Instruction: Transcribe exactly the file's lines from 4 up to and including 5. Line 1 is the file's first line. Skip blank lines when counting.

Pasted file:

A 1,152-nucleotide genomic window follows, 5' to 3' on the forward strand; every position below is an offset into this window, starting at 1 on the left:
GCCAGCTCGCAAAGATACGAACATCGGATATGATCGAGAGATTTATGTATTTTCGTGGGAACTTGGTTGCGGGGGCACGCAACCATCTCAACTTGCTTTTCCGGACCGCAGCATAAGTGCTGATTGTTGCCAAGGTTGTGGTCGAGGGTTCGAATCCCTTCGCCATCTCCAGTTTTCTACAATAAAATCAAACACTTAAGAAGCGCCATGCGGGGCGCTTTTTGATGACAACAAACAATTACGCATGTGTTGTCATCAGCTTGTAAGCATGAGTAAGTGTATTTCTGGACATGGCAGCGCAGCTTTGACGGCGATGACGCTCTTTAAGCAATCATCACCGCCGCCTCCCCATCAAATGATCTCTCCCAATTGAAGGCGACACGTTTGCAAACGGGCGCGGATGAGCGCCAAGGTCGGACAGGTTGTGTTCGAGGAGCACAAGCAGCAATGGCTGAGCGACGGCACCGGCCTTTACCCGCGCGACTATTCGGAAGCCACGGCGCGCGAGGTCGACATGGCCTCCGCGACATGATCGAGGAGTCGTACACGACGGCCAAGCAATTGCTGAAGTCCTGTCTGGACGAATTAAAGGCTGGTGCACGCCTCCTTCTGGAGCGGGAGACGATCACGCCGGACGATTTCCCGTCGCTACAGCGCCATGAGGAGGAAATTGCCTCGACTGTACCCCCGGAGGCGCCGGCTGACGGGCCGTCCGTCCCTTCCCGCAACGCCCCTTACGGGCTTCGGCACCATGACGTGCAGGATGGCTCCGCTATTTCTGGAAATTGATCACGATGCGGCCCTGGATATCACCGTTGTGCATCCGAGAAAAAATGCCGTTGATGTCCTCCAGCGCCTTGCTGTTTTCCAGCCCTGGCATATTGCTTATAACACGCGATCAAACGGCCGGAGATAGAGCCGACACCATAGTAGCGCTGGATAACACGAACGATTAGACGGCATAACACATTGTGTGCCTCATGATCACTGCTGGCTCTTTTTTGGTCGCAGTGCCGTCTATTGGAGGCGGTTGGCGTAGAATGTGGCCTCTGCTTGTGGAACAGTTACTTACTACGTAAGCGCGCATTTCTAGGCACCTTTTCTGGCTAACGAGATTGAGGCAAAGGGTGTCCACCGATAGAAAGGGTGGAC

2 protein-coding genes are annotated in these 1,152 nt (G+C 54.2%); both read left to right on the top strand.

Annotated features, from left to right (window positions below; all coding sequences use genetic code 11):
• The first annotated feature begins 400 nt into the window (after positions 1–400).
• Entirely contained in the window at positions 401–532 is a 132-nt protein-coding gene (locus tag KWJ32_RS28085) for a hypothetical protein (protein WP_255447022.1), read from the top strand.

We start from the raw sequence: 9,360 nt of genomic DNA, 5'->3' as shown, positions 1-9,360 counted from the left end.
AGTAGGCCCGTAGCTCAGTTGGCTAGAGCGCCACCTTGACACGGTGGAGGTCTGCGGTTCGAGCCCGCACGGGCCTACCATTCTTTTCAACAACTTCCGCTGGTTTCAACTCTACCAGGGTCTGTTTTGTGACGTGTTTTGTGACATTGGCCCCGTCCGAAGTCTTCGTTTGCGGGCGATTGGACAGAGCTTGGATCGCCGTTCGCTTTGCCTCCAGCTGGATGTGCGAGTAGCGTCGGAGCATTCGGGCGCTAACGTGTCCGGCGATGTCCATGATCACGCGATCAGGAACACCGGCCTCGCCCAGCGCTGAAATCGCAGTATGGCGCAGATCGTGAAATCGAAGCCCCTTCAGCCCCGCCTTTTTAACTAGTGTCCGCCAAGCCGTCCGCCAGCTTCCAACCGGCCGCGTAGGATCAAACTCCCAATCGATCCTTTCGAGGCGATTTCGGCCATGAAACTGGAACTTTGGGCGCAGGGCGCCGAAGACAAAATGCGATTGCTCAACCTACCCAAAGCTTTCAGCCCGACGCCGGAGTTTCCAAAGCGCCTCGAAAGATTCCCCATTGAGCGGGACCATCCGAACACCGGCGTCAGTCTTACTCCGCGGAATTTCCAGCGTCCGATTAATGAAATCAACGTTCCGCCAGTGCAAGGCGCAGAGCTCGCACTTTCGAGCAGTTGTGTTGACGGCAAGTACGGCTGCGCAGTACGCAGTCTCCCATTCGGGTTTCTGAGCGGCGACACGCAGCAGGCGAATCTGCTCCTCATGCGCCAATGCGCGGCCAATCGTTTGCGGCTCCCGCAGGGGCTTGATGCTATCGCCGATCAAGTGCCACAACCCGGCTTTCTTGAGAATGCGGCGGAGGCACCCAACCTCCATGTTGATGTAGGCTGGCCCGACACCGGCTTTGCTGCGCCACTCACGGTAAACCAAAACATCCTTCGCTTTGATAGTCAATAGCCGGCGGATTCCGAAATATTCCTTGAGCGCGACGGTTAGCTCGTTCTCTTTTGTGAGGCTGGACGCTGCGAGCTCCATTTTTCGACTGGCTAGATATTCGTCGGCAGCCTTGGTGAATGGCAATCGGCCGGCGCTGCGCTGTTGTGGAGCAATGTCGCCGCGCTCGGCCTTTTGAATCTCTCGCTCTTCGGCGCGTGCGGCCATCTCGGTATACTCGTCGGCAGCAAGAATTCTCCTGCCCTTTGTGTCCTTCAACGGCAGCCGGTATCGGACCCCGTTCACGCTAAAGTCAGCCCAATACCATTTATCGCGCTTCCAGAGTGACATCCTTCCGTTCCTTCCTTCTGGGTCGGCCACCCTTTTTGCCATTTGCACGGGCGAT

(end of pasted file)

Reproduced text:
Annotated features, from left to right (window positions below; all coding sequences use genetic code 11):
• The first annotated feature begins 400 nt into the window (after positions 1–400).